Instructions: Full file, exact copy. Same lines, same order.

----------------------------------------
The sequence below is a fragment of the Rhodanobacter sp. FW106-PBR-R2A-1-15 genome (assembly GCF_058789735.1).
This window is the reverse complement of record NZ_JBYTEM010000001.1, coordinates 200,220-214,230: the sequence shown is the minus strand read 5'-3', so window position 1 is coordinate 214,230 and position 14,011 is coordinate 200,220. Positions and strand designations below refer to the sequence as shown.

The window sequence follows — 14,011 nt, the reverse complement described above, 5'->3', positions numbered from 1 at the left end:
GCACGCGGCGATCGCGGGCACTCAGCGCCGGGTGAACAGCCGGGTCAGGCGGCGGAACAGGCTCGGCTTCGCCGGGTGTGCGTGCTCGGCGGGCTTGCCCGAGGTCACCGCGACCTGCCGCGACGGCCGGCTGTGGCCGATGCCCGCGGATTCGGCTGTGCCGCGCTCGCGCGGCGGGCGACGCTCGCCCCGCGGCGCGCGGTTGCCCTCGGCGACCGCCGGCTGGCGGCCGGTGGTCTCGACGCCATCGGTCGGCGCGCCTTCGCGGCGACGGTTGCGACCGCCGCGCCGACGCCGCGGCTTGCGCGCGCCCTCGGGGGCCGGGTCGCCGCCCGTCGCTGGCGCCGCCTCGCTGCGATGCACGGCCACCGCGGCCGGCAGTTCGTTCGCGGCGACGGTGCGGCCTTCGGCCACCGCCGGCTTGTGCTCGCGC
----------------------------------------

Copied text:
The sequence below is a fragment of the Rhodanobacter sp. FW106-PBR-R2A-1-15 genome (assembly GCF_058789735.1).
This window is the reverse complement of record NZ_JBYTEM010000001.1, coordinates 200,220-214,230: the sequence shown is the minus strand read 5'-3', so window position 1 is coordinate 214,230 and position 14,011 is coordinate 200,220. Positions and strand designations below refer to the sequence as shown.

The window sequence follows — 14,011 nt, the reverse complement described above, 5'->3', positions numbered from 1 at the left end:
GCACGCGGCGATCGCGGGCACTCAGCGCCGGGTGAACAGCCGGGTCAGGCGGCGGAACAGGCTCGGCTTCGCCGGGTGTGCGTGCTCGGCGGGCTTGCCCGAGGTCACCGCGACCTGCCGCGACGGCCGGCTGTGGCCGATGCCCGCGGATTCGGCTGTGCCGCGCTCGCGCGGCGGGCGACGCTCGCCCCGCGGCGCGCGGTTGCCCTCGGCGACCGCCGGCTGGCGGCCGGTGGTCTCGACGCCATCGGTCGGCGCGCCTTCGCGGCGACGGTTGCGACCGCCGCGCCGACGCCGCGGCTTGCGCGCGCCCTCGGGGGCCGGGTCGCCGCCCGTCGCTGGCGCCGCCTCGCTGCGATGCACGGCCACCGCGGCCGGCAGTTCGTTCGCGGCGACGGTGCGGCCTTCGGCCACCGCCGGCTTGTGCTCGCGC